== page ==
Bill Russell became the NBA’s first black head coach in 1966, 23 years before Art Shell became the NFL’s first head coach in the modern era.
This season, there are 14 black NBA coaches – nearly half the league. Including Miami’s Erik Spoelstra and Charlotte’s James Borrego, more than half of the NBA’s coaches are minorities, and now, there is just one Black coach and two minority head coaches in the NFL.
That doesn’t mean the NBA hasn’t had its issues with minority hires for the top coaching position. At the start of the 2020-21 season, there were just seven Black head coaches, down from a league-record 14 in the 2012-13 season. National Basketball Players Association executive director Michele Roberts said at the time that it was “disgraceful.”
But progress isn’t a straight line, as frustrating as that is. Before the start of this season, seven of eight head coaching jobs were awarded to Black coaches, including five first-time coaches.
The NBA did it without a Rooney Rule, an NFL edict adopted in 2003 where teams are required to interview diverse candidates.
The NBA has resisted such a rule with Commissioner Adam Silver telling reporters at the 2020 Finals, “We’ve looked at what might be an equivalent to a Rooney type rule in the NBA, and I’m not sure it makes sense.”
The NBA didn’t want a situation that former Miami Dolphins coach Brian Flores alleges – that teams conduct sham interviews with a minority just to check and box and say it was done with no intention of hiring that person.
“The answer is ultimately yes to ‘should the teams be able to hire who they want,’” Silver said in September of 2020. “I don’t see a way to operate a league where the league office, the commissioner is dictating to a team who they should or shouldn’t hire or who she should or shouldn’t fire, frankly. That’s the other side of the coin. Having said that, I know we can do better.”
The NBA did better last offseason. Seven black coaches were hired to fill eight vacancies. Previous head coach Jason Kidd (Dallas) and Nate McMillan (Atlanta) had previous head coaching experience, and Jamahl Mosley (Orlando), Willie Green (New Orleans), Ime Udoka (Boston), Chauncey Billups (Portland) and Wes Unseld Jr. (Washington) had not been head coaches.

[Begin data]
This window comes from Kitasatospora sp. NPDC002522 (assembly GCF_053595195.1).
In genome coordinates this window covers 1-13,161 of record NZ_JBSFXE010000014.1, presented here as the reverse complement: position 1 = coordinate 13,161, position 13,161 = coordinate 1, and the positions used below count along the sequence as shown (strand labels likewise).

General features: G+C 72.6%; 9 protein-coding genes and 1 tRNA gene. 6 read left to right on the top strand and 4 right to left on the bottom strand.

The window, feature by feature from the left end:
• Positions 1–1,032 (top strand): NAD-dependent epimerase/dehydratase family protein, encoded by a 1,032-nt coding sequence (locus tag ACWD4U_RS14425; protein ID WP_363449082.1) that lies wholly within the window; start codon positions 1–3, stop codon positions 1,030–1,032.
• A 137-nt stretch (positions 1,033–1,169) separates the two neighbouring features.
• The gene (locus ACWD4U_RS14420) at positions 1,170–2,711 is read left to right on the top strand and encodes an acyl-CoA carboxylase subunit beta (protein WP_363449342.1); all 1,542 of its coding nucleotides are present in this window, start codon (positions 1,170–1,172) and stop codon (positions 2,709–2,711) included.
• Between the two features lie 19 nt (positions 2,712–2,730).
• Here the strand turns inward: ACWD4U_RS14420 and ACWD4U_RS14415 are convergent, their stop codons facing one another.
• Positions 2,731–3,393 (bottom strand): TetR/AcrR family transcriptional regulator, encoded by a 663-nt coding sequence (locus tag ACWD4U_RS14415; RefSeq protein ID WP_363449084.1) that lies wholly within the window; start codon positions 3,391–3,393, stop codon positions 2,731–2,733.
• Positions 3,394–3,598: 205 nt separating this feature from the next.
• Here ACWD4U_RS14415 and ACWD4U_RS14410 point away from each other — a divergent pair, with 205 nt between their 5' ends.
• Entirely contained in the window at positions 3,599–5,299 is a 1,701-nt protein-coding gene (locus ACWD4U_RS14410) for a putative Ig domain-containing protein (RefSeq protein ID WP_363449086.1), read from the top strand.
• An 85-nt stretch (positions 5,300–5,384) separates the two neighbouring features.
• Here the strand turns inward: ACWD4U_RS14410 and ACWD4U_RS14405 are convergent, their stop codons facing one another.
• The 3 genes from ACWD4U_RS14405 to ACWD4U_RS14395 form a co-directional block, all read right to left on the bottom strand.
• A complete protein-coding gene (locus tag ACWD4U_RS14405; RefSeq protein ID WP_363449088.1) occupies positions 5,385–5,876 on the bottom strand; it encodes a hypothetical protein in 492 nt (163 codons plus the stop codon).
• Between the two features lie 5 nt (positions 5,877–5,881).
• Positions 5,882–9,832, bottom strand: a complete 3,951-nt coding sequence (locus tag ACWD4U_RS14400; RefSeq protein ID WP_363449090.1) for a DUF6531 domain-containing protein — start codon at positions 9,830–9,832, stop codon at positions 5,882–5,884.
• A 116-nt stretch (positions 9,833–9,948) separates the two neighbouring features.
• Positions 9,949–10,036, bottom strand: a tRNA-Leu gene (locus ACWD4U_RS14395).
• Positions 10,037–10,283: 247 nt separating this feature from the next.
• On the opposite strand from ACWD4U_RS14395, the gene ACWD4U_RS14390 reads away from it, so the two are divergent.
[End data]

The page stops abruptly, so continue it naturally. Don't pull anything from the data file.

“Obviously we have seen positive developments there in terms of the number of vacancies that are being filled,” Silver said at the 2021 Finals. “I will say that not unlike a lot of organizations that are dealing with diversity issues, this is something that requires daily attention. So again, positive movement in that direction, but we’re not going to rest on our laurels there.
“Back to the point about data, it’s something that’s a regular part of our team meetings, of our Board of Governors meetings now. Not just in the coaching ranks but across the league and making sure teams are focused on it, and that we’re also working collectively to develop pools of future general managers, like (Phoenix’s) James Jones, and future great coaches, like Monty (Williams, the Suns coach). So that’s part of the work that we have to do.”
Billups said on Wednesday the NBA is light years ahead of any other league.
“I’m really proud of it, and I think a lot of it has to do with our players and our union,” Billups told reporters. “They’ve been pretty aggressive about what needs to happen.”
Billups strikes on two important points. The NBA with the National Basketball Coaches Association have created the NBA Coaches Equality Initiative “to identify and develop top coaching talent, with the goals of growing the number of highly skilled coaches in the NBA and ensuring a level playing field for the development and advancement of all qualified coaching candidates.”
The initiative includes workshops, learning and curriculum highlighting head coach competencies, skill development and executive coaching, networking opportunities, and a database provides teams and executives with a “comprehensive online resource featuring information on qualified coaching candidates that provides team decision-makers access to accurate information in a single location.”
In the NBA, players have powerful agency. When LeBron James, Chris Paul and others talk about the importance of Black coaches, it matters. With guaranteed contracts and such impact on their team’s success, they are not in fear of retribution for speaking out on the topic. The league and its teams listen. It may not always have an immediate impact but the voices don’t go unheard.
The NBA isn’t perfect. Billups pointed out more can be done in NBA front offices where six Black executives have final say on basketball operations matters.
“Our next level is continuing here in this position and also in front offices,” he said. “We need more minorities in front offices. You have to start somewhere and you have to continue to get better. But right now – in the league right now – we got to be better there (in front offices).”
Follow Jeff Zillgitt on Twitter @JeffZillgitt.
This article originally appeared on USA TODAY: NBA hasn’t needed a Rooney Rule to improve minority coaching hires